Michael Grant Zimmer
We found Sanders II on a bench in the courtyard, shirtless, upright and nearly passed out. A sheen of sweat on his face dispersed the thin crawl of blood from his left nostril. His head bobbed, jerked back level with a start, then drifted down again to his chest.
Sanders was a prick, so we didn’t feel sorry for him that Sanders II had once again gained possession of Sanders’ body. It would have happened seven or eight drinks in, as usual, and once completed, it was easy to detect the changeover.
Sanders the Original was a blowhard who loved nothing more than to pontificate on any subject you thought you knew better than he did: Greek naval history, the Romantic poets, the New York Giants’ offensive line. He was a talker, and combined with his pretty boy jock’s physique, he surprised people who didn’t know him into thinking he was charming. Thus had he tried and succeeded in fucking many girls, including some of our girlfriends, both former and current. The prick.
Sanders II, to the contrary, was a sub-verbal dervish. He could grunt and moan, but he could not speak. At least not in words recognizable to humans. Still, his lidded, rambunctious eyes and wide childlike smile spoke for him. He smiled when he threw beer on our walls or spiked our lamps on the floor or snuck off to piss in our closets. Always smiling, eyes sparkling with unadulterated glee.
As he sat on the bench, we didn’t know from where he’d come, how he had lost his shirt or why he was bleeding. Sanders wouldn’t know either. Once Sanders II emerged, the memories of the chaos he wrought were consigned to the black hole in Sanders where Sanders II normally resided. Pieces of his actions would trickle back to us in due time, embellished and mythologized, but Sanders would wake up without knowing what his counterpart had done in his stead. At least, that’s what he claimed.
We did our best to muffle the sound of the duct tape being pulled off the roll. Once we had several three or four foot lengths, we rolled them together into a cord. Sneaking behind Sanders II, we fastened one end of the cord to the bench. Then, delicately, we reached for the back belt loop of his shorts. He stirred, and we held our breath. But the rustling and snickering didn’t rouse him.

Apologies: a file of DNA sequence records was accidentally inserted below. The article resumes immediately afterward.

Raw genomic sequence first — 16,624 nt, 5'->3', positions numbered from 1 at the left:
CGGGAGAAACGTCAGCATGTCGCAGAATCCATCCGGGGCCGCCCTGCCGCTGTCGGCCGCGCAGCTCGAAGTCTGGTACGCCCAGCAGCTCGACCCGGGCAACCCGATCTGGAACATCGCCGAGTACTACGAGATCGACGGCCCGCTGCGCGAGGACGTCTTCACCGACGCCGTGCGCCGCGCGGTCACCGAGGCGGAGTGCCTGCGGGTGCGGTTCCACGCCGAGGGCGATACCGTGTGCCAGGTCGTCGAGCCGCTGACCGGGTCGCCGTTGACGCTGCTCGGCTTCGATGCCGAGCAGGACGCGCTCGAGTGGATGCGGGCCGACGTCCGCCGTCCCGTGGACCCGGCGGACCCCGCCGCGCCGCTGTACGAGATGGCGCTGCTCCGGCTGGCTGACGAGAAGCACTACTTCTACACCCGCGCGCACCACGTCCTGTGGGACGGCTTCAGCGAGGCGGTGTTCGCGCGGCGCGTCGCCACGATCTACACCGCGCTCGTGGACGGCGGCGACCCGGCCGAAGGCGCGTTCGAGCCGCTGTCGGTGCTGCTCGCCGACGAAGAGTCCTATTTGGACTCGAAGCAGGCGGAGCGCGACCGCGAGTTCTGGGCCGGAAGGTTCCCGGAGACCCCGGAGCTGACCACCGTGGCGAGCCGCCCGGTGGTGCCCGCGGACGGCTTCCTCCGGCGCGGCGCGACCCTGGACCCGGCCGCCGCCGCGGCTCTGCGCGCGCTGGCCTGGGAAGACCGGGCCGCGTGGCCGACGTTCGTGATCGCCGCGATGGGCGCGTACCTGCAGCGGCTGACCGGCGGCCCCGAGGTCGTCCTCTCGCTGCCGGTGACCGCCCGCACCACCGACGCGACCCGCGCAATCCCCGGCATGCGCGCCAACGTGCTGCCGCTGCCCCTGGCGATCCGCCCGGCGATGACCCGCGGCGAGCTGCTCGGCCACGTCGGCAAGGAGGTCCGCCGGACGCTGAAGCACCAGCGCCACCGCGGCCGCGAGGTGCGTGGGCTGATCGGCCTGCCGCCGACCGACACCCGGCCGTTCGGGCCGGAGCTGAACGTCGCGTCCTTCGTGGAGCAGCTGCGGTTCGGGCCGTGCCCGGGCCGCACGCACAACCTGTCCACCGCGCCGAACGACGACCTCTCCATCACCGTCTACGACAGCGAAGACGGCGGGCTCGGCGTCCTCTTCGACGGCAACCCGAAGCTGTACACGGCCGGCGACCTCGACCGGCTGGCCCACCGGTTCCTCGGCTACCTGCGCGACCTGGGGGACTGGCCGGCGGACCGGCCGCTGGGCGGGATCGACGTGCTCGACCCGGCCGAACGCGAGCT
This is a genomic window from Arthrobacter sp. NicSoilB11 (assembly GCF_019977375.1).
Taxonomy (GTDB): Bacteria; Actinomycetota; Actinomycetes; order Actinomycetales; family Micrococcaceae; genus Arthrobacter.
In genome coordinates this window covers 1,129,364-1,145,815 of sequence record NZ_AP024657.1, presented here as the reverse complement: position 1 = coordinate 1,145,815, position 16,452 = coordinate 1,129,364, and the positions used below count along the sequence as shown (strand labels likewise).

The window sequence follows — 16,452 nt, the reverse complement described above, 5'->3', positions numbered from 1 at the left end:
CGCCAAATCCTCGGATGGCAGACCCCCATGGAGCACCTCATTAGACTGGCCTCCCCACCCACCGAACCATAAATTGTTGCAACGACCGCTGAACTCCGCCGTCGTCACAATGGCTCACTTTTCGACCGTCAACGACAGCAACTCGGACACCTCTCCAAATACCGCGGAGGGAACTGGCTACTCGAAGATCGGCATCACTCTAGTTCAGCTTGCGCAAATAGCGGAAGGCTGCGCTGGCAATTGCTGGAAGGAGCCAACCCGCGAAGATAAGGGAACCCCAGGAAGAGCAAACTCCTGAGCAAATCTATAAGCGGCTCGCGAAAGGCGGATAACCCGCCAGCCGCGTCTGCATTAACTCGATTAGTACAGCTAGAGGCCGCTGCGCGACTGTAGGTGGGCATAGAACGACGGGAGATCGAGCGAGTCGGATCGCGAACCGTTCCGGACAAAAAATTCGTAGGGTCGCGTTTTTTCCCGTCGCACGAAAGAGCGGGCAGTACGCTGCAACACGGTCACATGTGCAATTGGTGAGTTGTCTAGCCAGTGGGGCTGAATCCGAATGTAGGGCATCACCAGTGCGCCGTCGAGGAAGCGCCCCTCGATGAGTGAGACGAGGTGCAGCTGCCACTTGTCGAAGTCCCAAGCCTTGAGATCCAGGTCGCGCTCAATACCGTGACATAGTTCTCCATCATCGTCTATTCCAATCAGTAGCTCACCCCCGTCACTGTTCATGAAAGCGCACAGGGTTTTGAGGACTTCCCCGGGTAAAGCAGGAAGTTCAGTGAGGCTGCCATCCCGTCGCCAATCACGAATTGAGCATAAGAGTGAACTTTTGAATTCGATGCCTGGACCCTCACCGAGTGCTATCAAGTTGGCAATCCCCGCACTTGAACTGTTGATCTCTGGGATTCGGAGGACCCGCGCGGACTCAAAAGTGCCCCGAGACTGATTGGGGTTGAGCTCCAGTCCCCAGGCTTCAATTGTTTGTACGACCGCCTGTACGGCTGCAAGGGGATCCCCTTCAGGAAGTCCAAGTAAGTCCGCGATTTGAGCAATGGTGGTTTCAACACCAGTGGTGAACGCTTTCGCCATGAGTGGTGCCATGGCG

We stood five or six feet in front of Sanders II with the bucket of cold water. The liquid arced beautifully in the moonlight and doused Sanders II with a slap. He groaned with surprise and rage and tried to stagger to his feet, then snapped back down to the bench because of the unforgiving cord tied to his shorts.
Our laughter bounced across the courtyard, as did his groans. Those of us behind him took the dining hall trays we’d found and hit him flat across the back, the smack of hard plastic against flesh raising cheers as Sanders II’s arms flailed drunkenly in front of him and again he attempted to stand, only to reach the end of his cord and plop helplessly back down to his seat.
At this point the story diverges according to the teller.
The canonical version involves the same bucket, and this time urine, and a Sanders II so enraged that he breaks free of his bonds, tackles Jeff Ramirez and pins him to the ground. Then, smiling gleefully, Sanders II urinates and defecates in his own shorts, taking great care to rub himself all over the braying Ramirez. It’s a triumphalist telling, which is a tone not unfamiliar to the Sanders II mythology.
But some of us will tell you another version. It indeed involves the bucket, being readied for another toss. The urine, however, comes from Sanders II, simply too far gone to hold it any longer. A torrent cascades from his bladder, down his shorts and down his legs.
And then Sanders II begins to cry.
Not a small child’s tentative tears; Sanders II begins to wail, his anguish so deep and full-throated, so penetratingly loud and unguarded that we are frightened and none of us know what to do.
Someone suggests cutting the cord and getting the fuck out of there. His bawling grows louder, even more raw, caroming out across the flagstones. Maybe we cut the cord, maybe we let him go and we don’t simply run; that is the story we tell ourselves.
The next morning the bench is empty: no duct tape, no puddles, no evidence of the truth we have seen. We move on to our breakfasts, the mythology grows, and it won’t be for years that we admit concern.
Michael Grant Zimmer is a writer and filmmaker based in Los Angeles. He directed the award-winning feature documentary The Entertainers, about the World Championship Old-Time Piano Playing Contest. His fiction has appeared recently in Akashic Books’ Mondays are Murder and in Spelk.